Now that you are free to install other applications, proceed and install some tools you might find useful and that can get you closer to a more usable desktop:

sudo apt-get install tilda bbrun nano

Tilda is a drop-down terminal application similar to Yakuake or Guake. Feel free to use either of these two instead of Tilda but in my experience, for the EeePC, Tilda is perfect. To have it launched at startup, create a folder called .icewm:

mkdir /home/user/.icewm/

and inside it create a blank file called startup. Put the following in the newly-created file:

#!/bin/shtilda &

Now make the file executable:

chmod +x /home/user/.icewm/startup

This way, Tilda will be launched after the boot sequence is over and done so in the background.Now we're going to set up bbrun and bind it to a keyboard shortcut. Bbrun is an application that allows one to execute a command via a graphical UI rather than using the console. It's a stripped-down version of what you see in KDE or GNOME when you press Alt+F2.

Launch a Terminal application and do the following:

sudo cp /etc/X11/icewm/keys /home/user/.icewm/keys

Now open the keys file with the freshly-installed nano

nano /home/user/.icewm/keys

and type the following at the end of the file:

key "Alt+F2" bbrun -w

Save with Ctrl+X, press "Y" when asked and presto. The next time you'll open the EeePC and press Alt+F2 you'll have a place to type commands in.

Remove the shutdown confirmation screen

The confirmation screen that pops up when you press the power button on your EeePC can be really annoying. To get rid of it, open up a Terminal application and type the following sequence:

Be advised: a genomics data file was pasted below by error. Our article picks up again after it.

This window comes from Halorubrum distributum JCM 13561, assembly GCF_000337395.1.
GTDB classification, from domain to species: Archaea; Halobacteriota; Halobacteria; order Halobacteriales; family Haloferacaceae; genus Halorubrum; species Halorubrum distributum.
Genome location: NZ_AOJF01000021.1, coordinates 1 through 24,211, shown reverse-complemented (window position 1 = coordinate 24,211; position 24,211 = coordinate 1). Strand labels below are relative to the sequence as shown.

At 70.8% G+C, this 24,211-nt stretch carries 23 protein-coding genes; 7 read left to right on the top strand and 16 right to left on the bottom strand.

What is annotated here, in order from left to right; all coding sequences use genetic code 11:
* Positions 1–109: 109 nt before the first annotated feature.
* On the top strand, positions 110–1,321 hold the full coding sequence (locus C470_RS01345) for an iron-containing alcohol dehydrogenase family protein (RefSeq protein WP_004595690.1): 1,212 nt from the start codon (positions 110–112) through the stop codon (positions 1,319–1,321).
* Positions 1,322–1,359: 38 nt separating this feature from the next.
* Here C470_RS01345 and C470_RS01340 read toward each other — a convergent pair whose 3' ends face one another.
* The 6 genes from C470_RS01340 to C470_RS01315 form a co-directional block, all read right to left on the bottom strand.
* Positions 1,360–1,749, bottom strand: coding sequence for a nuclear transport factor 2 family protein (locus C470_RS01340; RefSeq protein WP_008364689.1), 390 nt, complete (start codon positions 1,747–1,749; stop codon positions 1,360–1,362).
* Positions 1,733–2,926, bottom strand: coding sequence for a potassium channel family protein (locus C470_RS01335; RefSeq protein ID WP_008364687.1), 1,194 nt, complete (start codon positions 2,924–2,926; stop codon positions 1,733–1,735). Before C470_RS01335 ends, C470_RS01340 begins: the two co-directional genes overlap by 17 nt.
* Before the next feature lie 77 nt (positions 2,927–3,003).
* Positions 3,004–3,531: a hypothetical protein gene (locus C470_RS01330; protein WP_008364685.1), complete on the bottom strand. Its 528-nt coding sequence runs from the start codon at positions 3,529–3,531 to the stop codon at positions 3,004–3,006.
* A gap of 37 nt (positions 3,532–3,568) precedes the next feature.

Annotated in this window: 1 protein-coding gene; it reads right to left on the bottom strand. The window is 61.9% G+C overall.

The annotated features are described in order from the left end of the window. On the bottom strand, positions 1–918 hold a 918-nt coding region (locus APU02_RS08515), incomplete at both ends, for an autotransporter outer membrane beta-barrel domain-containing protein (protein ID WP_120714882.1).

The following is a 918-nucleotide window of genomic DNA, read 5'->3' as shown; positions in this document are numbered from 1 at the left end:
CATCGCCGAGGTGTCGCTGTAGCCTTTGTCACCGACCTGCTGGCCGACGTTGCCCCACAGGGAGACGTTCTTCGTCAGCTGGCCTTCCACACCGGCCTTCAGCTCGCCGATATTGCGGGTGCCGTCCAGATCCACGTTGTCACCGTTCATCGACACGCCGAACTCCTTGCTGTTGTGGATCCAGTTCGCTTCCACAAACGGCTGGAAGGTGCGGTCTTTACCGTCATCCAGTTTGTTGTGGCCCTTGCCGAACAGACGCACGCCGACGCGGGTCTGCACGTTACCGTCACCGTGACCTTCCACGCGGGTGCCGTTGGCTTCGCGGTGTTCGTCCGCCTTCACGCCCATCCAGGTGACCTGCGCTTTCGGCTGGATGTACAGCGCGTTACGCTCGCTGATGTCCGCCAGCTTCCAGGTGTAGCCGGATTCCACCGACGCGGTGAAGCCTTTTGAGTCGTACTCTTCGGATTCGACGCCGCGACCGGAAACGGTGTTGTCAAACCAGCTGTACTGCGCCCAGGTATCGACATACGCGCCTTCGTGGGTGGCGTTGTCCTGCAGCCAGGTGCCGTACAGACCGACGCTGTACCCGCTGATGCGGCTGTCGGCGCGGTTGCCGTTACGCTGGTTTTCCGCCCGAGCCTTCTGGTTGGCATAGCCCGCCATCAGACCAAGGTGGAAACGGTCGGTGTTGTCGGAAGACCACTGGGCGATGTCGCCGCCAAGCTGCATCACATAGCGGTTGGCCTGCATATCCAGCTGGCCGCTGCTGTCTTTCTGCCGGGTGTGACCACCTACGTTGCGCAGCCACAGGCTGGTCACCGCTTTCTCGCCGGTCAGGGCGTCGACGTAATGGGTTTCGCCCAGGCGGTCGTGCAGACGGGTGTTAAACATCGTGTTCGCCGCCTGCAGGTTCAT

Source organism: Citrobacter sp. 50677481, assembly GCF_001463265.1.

sudo sucd /opt/xandros/binmv shutdown_dialog shutdown_dialog.oldecho -e '#!/bin/bashnsudo /sbin/fastshutdown.sh' > shutdown_dialogchmod +x shutdown_dialogexit

This will back up the old shutdown_dialoq file and allow you to close the EeePC with a single push of the power button.

Unclutter the deskbar

The keyboard and SCIM icons seem useless to many people, so we'll get rid of them. You'll need the extra space when dealing with multiple open windows.Open a Terminal and type

sudo nano /etc/alternatives/x-session-manager

then scroll down until you reach a line that sais

[ -n "$XIM_PROGRAM" ] && $XIM_PROGRAM

and put an "#" in front of it. Now find the line that loads the keyboard icons:

(sleep 3; /usr/bin/keyboardstatus) &

and also put a "#" sign in front of it. Exit and save with Ctrl+X.

Easier external LCD switch

I mainly use my EeePC to watch movies that I stream through my LAN or running from an SD card. The problem is that each time I connected the netbook to an external monitor (in my case a big wide-screen LCD TV), I had to click the Settings tab, click Desktop Mode, select my resolution, select the external monitor, click OK. Takes a half a minute that I don't wish to spend every time I want to watch a movie, so I created a simple script that sets the resolution I desire and chose a key combination to start it.